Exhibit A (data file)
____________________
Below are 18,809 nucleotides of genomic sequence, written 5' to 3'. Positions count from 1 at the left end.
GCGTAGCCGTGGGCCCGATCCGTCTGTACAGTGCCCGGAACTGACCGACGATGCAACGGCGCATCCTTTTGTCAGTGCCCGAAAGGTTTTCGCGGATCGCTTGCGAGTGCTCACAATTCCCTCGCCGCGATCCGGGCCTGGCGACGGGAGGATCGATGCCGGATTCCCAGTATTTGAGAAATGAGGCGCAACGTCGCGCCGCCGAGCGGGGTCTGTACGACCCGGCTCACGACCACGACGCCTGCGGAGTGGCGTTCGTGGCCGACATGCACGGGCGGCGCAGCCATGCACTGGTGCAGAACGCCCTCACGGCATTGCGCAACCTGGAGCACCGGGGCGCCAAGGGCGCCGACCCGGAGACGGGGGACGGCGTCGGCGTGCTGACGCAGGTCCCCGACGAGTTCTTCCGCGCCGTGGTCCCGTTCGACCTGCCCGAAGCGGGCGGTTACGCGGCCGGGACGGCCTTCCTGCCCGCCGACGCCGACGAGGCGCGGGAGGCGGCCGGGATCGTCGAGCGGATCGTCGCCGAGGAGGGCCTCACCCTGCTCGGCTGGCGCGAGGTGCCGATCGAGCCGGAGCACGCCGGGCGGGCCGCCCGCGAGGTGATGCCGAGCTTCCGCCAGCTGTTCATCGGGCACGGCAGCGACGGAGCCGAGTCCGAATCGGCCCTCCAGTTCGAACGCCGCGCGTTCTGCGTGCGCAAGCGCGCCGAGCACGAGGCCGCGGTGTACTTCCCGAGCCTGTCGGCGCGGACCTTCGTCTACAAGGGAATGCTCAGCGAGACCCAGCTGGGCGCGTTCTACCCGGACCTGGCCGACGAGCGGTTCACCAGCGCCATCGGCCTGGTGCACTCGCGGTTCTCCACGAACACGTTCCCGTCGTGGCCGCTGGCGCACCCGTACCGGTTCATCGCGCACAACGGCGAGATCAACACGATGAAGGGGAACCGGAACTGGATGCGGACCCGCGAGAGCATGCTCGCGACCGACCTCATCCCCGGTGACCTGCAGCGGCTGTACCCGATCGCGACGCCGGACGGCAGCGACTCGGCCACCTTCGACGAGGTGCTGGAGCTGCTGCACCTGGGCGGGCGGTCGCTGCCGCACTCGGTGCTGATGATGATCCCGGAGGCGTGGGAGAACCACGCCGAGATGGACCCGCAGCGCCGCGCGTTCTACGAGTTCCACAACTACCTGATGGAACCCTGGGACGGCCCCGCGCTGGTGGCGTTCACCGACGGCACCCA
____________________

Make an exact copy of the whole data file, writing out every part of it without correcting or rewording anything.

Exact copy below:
Below are 18,809 nucleotides of genomic sequence, written 5' to 3'. Positions count from 1 at the left end.
GCGTAGCCGTGGGCCCGATCCGTCTGTACAGTGCCCGGAACTGACCGACGATGCAACGGCGCATCCTTTTGTCAGTGCCCGAAAGGTTTTCGCGGATCGCTTGCGAGTGCTCACAATTCCCTCGCCGCGATCCGGGCCTGGCGACGGGAGGATCGATGCCGGATTCCCAGTATTTGAGAAATGAGGCGCAACGTCGCGCCGCCGAGCGGGGTCTGTACGACCCGGCTCACGACCACGACGCCTGCGGAGTGGCGTTCGTGGCCGACATGCACGGGCGGCGCAGCCATGCACTGGTGCAGAACGCCCTCACGGCATTGCGCAACCTGGAGCACCGGGGCGCCAAGGGCGCCGACCCGGAGACGGGGGACGGCGTCGGCGTGCTGACGCAGGTCCCCGACGAGTTCTTCCGCGCCGTGGTCCCGTTCGACCTGCCCGAAGCGGGCGGTTACGCGGCCGGGACGGCCTTCCTGCCCGCCGACGCCGACGAGGCGCGGGAGGCGGCCGGGATCGTCGAGCGGATCGTCGCCGAGGAGGGCCTCACCCTGCTCGGCTGGCGCGAGGTGCCGATCGAGCCGGAGCACGCCGGGCGGGCCGCCCGCGAGGTGATGCCGAGCTTCCGCCAGCTGTTCATCGGGCACGGCAGCGACGGAGCCGAGTCCGAATCGGCCCTCCAGTTCGAACGCCGCGCGTTCTGCGTGCGCAAGCGCGCCGAGCACGAGGCCGCGGTGTACTTCCCGAGCCTGTCGGCGCGGACCTTCGTCTACAAGGGAATGCTCAGCGAGACCCAGCTGGGCGCGTTCTACCCGGACCTGGCCGACGAGCGGTTCACCAGCGCCATCGGCCTGGTGCACTCGCGGTTCTCCACGAACACGTTCCCGTCGTGGCCGCTGGCGCACCCGTACCGGTTCATCGCGCACAACGGCGAGATCAACACGATGAAGGGGAACCGGAACTGGATGCGGACCCGCGAGAGCATGCTCGCGACCGACCTCATCCCCGGTGACCTGCAGCGGCTGTACCCGATCGCGACGCCGGACGGCAGCGACTCGGCCACCTTCGACGAGGTGCTGGAGCTGCTGCACCTGGGCGGGCGGTCGCTGCCGCACTCGGTGCTGATGATGATCCCGGAGGCGTGGGAGAACCACGCCGAGATGGACCCGCAGCGCCGCGCGTTCTACGAGTTCCACAACTACCTGATGGAACCCTGGGACGGCCCCGCGCTGGTGGCGTTCACCGACGGCACCCA